written by
Finn Bamber

Standardized Testing + Junior Year: Everything You Need To Know

Admissions Tips Advisor Tips Junior Year 9 min read
Photographer: Nguyen Dang Hoang Nhu | Source: Unsplash

In this article, CollegeAdvisor.com admissions expert Finn covers standardized testing as well as test prep strategies. For more help with building a college admissions strategy and guidance on the college application process in general, sign up for a monthly plan to work with an admissions coach 1-on-1.

Like much of the college admissions process, standardized testing can be confusing and hard to navigate. Is the SAT or ACT better? What is the College Board? Are SAT Subject Tests still happening? If you’re in your Junior year of high school, it’s a perfect time to start thinking about the world of standardized testing. Here at CollegeAdvisor.com, we’ve taken a test or two and have some helpful tips to get you started on your testing journey!

Standardized Testing Overview

For Juniors, there are a few key tests that you will need to think about. These tests are the SAT, the ACT, the SAT Subject tests, the AP Exams, and the IB Exams, as well as the TOEFL if English is your second language.


The SAT (formerly “Scholastic Assessment Test”) is the most famous of the standardized tests. It is a 3 hour long test, with 400 being the lowest score and 1600 being the highest. It consists of four main sections: the Reading Test, the Writing and Language Test, the Math Test - Calculator, and the Math Test - No Calculator. Though the number of questions varies per portion, the Reading/Writing and the Math sections each equal 800 points, totaling 1600. Like many other College tests and processes, the SAT is owned and managed by the College Board.


The ACT, short for American College Testing, is an alternative assessment test serving a similar purpose as the SAT. Unlike the SAT, the ACT focuses on English, Math, Reading, and Science, the latter being one of major differences from the SAT. The ACT is graded on a scale from 1 to 36. Additionally, the average time per question on the ACT is between 30 seconds and one minute depending on the section. On the SAT, however, students have an average of 1 minute and 10 seconds per question - more time than any section of the ACT.

Choosing between SAT and ACT

When choosing between the SAT and the ACT, it’s important to consider both the timing and the subjects. The SAT gives students more time to think, but the questions may take more time than the ACT questions. Unlike the SAT, the ACT also has a science section, not to mention some slight differences in the types of math covered.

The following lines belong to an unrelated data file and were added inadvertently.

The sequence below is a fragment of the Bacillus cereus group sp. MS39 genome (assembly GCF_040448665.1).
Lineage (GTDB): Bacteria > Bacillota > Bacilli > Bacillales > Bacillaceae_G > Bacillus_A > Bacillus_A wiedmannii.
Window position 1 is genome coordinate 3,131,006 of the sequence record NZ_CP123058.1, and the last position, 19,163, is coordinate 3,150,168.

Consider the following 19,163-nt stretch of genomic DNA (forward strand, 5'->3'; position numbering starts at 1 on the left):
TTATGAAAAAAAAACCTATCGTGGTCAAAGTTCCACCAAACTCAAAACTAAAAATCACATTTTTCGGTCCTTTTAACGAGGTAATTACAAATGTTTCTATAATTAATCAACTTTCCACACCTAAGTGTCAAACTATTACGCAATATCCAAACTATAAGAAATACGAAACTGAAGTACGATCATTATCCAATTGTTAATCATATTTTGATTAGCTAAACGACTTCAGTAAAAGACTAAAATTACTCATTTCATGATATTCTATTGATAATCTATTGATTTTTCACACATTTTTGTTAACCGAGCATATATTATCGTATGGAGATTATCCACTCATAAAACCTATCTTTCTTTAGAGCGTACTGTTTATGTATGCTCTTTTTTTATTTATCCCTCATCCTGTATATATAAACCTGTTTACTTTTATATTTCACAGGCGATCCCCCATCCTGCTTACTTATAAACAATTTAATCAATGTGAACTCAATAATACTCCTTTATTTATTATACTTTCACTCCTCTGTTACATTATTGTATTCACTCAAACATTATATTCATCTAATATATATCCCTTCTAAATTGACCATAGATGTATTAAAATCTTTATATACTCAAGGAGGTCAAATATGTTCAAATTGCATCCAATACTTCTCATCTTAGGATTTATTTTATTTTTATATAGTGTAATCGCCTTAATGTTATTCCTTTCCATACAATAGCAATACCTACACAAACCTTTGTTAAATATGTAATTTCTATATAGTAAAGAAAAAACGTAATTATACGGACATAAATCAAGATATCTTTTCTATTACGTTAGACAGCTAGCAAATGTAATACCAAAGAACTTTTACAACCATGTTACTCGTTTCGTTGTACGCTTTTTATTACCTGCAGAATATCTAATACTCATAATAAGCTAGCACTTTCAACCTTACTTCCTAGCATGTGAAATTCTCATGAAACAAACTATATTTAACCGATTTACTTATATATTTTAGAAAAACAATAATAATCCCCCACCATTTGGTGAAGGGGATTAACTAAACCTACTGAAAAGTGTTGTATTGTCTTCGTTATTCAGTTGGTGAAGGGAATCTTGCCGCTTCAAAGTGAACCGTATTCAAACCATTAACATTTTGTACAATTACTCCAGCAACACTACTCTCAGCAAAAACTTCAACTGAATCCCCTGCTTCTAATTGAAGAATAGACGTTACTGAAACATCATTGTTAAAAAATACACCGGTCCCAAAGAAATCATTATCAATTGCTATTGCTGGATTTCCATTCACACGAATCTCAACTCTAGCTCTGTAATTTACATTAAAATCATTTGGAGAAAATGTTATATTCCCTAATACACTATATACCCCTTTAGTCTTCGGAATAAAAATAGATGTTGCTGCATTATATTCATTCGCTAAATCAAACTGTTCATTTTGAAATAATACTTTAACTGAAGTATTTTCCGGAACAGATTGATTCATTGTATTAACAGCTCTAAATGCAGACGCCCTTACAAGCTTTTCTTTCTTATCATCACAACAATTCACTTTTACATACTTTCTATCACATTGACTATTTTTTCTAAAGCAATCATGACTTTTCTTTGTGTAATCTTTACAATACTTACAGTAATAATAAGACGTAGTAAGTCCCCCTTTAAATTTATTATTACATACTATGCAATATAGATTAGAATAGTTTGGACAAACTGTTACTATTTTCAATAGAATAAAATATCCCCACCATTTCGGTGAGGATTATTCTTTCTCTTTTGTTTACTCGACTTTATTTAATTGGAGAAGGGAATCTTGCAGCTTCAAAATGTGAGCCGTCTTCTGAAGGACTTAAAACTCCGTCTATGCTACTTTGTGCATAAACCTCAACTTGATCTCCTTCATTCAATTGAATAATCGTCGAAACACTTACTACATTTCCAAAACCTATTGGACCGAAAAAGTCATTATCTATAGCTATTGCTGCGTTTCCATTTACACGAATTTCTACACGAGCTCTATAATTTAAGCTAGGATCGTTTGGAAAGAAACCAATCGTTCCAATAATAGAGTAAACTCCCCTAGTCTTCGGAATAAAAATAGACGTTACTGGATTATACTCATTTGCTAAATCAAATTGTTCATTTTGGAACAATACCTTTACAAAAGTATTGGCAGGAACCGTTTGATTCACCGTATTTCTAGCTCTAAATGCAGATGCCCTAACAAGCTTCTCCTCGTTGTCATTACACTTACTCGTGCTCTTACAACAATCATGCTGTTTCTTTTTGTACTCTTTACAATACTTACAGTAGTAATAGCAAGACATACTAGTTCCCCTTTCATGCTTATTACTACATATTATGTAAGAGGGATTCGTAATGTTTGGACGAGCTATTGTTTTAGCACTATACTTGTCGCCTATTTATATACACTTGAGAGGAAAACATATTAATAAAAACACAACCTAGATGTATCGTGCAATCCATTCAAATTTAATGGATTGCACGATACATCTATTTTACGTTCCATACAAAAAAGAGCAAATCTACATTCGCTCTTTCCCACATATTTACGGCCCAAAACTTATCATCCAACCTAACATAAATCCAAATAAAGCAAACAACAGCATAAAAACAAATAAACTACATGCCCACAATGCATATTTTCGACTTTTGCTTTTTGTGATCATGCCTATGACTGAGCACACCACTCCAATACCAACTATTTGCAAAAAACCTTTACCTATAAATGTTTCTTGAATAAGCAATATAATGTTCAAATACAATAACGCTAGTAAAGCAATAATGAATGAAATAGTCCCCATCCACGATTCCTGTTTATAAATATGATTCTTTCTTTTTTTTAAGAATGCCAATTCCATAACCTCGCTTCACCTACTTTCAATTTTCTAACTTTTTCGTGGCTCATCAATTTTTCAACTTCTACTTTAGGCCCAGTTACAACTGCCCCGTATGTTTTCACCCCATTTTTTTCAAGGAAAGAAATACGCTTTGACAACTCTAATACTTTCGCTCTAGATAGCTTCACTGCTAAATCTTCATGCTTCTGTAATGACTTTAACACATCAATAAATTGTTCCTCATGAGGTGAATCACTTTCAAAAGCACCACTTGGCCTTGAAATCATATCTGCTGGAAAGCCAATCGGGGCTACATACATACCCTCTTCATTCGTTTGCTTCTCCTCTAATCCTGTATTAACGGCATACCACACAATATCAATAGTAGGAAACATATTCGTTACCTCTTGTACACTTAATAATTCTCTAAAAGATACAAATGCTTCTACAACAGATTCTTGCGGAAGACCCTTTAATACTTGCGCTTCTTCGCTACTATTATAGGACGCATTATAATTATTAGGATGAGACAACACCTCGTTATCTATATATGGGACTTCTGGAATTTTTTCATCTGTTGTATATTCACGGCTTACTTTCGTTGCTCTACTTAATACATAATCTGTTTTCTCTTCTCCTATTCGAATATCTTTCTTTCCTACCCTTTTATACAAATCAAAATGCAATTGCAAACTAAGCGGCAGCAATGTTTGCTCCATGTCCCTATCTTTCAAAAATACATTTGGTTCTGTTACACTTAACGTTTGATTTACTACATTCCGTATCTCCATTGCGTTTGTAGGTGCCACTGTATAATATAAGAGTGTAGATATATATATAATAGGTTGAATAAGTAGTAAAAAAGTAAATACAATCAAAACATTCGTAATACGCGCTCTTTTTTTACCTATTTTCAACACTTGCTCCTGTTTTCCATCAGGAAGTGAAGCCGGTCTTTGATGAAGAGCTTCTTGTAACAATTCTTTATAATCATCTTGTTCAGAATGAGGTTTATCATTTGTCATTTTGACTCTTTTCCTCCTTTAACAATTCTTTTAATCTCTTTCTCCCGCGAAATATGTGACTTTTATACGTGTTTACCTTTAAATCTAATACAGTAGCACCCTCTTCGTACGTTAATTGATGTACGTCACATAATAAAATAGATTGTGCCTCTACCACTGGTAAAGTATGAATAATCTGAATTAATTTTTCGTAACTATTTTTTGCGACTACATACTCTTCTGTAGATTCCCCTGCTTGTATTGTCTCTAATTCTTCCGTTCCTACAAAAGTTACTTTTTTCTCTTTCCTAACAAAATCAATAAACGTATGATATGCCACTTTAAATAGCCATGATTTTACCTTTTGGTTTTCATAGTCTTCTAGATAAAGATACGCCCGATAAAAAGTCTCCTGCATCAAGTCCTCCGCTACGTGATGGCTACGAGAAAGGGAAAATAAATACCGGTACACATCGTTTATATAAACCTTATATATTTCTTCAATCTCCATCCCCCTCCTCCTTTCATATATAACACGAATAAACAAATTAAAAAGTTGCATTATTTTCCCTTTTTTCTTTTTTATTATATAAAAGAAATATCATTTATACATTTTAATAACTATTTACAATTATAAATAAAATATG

Without having encountered either test, however, it’s difficult to know which will suit you better—some students take both. At CollegeAdvisor.com, we recommend that you do a practice run of both tests before deciding which to take.

Test-optional admissions

Recently, there has been a movement towards test-optional admissions. Certain colleges no longer require SAT or ACT scores for admission. With the onset of the COVID-19 Pandemic, many schools have adopted some version of such a policy, including MIT, Harvard, and Stanford. Policies like these are exciting for many—for some, they can make it seem easier to get into college. However, they also make the qualitative aspects of your application that much more important.

The SAT Subject Tests and Essays are going away

With the COVID-19 pandemic, the College Board has announced that they will no longer offer the SAT Subject Tests or SAT with Essay after June of 2021. Previously, students could take SAT Subject Tests, which were multiple-choice tests focusing on a single subject. Likewise, students could take an additional essay after their SAT which was then graded and included in their score.

Luckily, you will not need to worry about such things, since these tests will no longer be expected. The college application process is demanding, and the College Board recognizes that, stating, “As students and colleges adapt to new realities and changes to the college admissions process, College Board is making sure our programs adapt with them. We’re making some changes to reduce demands on students.”

AP Exams

AP exams, or Advanced Placement exams, are tests which typically come at the end of an academic year. They go hand-in-hand with Advanced Placement classes, although students do not need to have taken an AP class in order to take an AP test and vice versa (although certain schools may require them). That being said, we would recommend that students take an AP course in conjunction with an AP exam—self-studying for AP Exams can be quite difficult. These tests vary depending on the subject, so be sure to check the official guidelines to figure out what your test will look like.

IB Exams

Similar to AP exams, there are class-based exams known as IB (International Baccalaureate) Exams, which also cover specific topics. IB Exams are taken as part of a diploma program at a student’s high school. Check with your guidance counselor to figure out if you can participate in an IB program and what that may look like. In the admissions process, selecting a rigorous course load is just as important as your GPA, so consider taking AP and IB classes if your school offers them.

When to take the SAT or ACT

The SAT and ACT tests take place on certain standardized testing days. You can find more info on the dates for testing here: SAT [Also includes links to register for tests] and ACT [Registration link].